The millions of dollars paid in hush money or severance packages to make up for the bad behavior of a few men could have single-handedly given the ailing media industry a boost.
For the price of ousted Today Show anchor Matt Lauer, NBC could pay the salaries for 500 TV reporters for a year.
That’s not a typo. Five. Hundred. Reporters. That’s what NBC could pay for, with one year of Matt Lauer’s last estimated salary during the time he was locking women in his office and bending them over his desk.
With the checks cut to the disgraced Charlie Rose, CBS could pay more than 50 journalists $45,000 per year. Rose, who was earning $2.5 million prior to his ouster, paid his interns $10 an hour to be rubbed up against and perved on.
The money used to settle former Fox pundit Bill O’Reilly’s sexual harassment complaints, $45 million, could run an entire affiliate TV station for a year, including editors, producers, reporters—down to the fees for servicing the water coolers.
In the months since the #MeToo movement began inspiring women in just about every industry, including media to come forward about the shitty men they work with, much has been made of the lost productivity and stifled talent of women who left the industry rather than stay to suffer groping, verbal harassment, and in some cases assault. These costs are real and consequential for American media and its consumers.
But these shitty media men (aptly named by Moira Donegan when she began gathering tales of them in a now-infamous spreadsheet) cost us more than just lost hours or untold stories. They cost money. Lots of it.
They cost their media organizations millions in salaries and payouts that could, in an industry beset with financial woes, pay reporters and producers and editors and other professionals to gather the news and distribute it.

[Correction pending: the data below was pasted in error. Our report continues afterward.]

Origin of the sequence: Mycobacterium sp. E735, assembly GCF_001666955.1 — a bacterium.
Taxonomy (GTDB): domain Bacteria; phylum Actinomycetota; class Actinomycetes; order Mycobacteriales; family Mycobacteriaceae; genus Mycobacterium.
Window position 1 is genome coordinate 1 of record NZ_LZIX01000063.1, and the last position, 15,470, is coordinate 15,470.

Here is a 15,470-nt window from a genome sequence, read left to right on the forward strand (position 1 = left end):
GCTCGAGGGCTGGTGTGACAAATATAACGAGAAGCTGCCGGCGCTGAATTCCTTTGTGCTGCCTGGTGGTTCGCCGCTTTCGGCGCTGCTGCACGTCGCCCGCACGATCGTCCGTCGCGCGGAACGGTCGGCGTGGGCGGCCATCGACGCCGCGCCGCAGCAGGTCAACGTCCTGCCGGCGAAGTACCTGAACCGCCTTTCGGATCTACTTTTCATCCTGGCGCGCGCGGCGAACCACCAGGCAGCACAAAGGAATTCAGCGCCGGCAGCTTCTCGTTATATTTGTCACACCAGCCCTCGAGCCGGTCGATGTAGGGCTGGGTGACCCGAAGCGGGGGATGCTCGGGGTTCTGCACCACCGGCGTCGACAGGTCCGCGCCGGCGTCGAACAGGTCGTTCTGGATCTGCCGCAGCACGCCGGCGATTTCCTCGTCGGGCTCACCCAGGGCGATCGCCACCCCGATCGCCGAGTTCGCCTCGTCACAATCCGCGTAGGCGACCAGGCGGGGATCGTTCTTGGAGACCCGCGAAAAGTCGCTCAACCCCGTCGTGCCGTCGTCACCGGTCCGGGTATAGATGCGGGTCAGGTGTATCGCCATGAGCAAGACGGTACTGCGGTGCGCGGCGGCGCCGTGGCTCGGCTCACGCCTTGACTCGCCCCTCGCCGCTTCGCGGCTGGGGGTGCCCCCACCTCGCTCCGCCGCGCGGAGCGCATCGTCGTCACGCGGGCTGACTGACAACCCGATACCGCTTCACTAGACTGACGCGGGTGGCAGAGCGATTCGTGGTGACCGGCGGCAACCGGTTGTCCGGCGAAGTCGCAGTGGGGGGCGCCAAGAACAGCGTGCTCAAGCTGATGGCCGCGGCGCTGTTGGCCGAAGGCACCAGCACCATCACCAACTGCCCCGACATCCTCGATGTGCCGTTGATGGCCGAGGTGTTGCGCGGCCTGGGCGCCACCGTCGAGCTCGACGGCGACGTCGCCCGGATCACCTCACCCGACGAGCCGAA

When anchor Gretchen Carlson settled her suit against Roger Ailes, Fox News was on the hook for $20 million. The national salary average for a TV journalist is $45,925, according to Glassdoor. That adds up to 400 journalists, at a pretty decent salary, nationwide, their time and talent weighed against an elderly lech who told Carlson that if she had sex with him she’d be “good and better.”
Many journalists, especially those working complicated stories or reporting from conflict zones, complain of a lack of resources, from an unwillingness to pay for records-gathering or translators to nickel-and-diming hotel charges. Imagine the stories they could tell if we took the millions of dollars in resources devoted to coddling America’s entitled men and paid all the expenses of exposing government malfeasance, institutional negligence, or full-on war crimes.
In Chicago, the Tribune company, now known as Tronc, parted ways with chairman Michael Ferro to the tune of $15 million in “consulting fees,” after Ferro was revealed to have grabbed a female employee’s breast and cornered her in a hotel room. The Tribune previously spent $4 million on Randy Michaels, an executive fond of charming management tactics like offering a waitress $100 to show colleagues her boobs.